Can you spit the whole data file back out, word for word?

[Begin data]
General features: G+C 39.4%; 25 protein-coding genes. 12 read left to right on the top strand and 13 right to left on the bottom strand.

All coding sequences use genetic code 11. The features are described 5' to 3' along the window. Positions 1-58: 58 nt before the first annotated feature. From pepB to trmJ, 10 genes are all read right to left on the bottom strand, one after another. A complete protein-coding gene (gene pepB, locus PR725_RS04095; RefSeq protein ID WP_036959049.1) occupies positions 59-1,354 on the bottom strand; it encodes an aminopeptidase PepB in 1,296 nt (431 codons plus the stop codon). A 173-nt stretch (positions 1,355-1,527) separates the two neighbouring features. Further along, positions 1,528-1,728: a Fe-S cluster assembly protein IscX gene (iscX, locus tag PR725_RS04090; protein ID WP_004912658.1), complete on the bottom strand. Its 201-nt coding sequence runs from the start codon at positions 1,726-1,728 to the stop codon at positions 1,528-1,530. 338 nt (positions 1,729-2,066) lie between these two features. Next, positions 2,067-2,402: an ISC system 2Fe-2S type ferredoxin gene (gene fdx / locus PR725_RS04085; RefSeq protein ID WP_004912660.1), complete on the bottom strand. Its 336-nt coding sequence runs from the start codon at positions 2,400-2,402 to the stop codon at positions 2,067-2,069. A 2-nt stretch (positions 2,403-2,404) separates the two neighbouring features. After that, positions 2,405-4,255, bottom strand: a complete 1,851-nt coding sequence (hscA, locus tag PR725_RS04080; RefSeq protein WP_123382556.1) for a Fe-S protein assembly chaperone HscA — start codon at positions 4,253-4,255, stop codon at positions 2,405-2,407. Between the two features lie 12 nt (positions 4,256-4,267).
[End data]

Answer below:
General features: G+C 39.4%; 25 protein-coding genes. 12 read left to right on the top strand and 13 right to left on the bottom strand.

All coding sequences use genetic code 11. The features are described 5' to 3' along the window. Positions 1-58: 58 nt before the first annotated feature. From pepB to trmJ, 10 genes are all read right to left on the bottom strand, one after another. A complete protein-coding gene (gene pepB, locus PR725_RS04095; RefSeq protein ID WP_036959049.1) occupies positions 59-1,354 on the bottom strand; it encodes an aminopeptidase PepB in 1,296 nt (431 codons plus the stop codon). A 173-nt stretch (positions 1,355-1,527) separates the two neighbouring features. Further along, positions 1,528-1,728: a Fe-S cluster assembly protein IscX gene (iscX, locus tag PR725_RS04090; protein ID WP_004912658.1), complete on the bottom strand. Its 201-nt coding sequence runs from the start codon at positions 1,726-1,728 to the stop codon at positions 1,528-1,530. 338 nt (positions 1,729-2,066) lie between these two features. Next, positions 2,067-2,402: an ISC system 2Fe-2S type ferredoxin gene (gene fdx / locus PR725_RS04085; RefSeq protein ID WP_004912660.1), complete on the bottom strand. Its 336-nt coding sequence runs from the start codon at positions 2,400-2,402 to the stop codon at positions 2,067-2,069. A 2-nt stretch (positions 2,403-2,404) separates the two neighbouring features. After that, positions 2,405-4,255, bottom strand: a complete 1,851-nt coding sequence (hscA, locus tag PR725_RS04080; RefSeq protein WP_123382556.1) for a Fe-S protein assembly chaperone HscA — start codon at positions 4,253-4,255, stop codon at positions 2,405-2,407. Between the two features lie 12 nt (positions 4,256-4,267).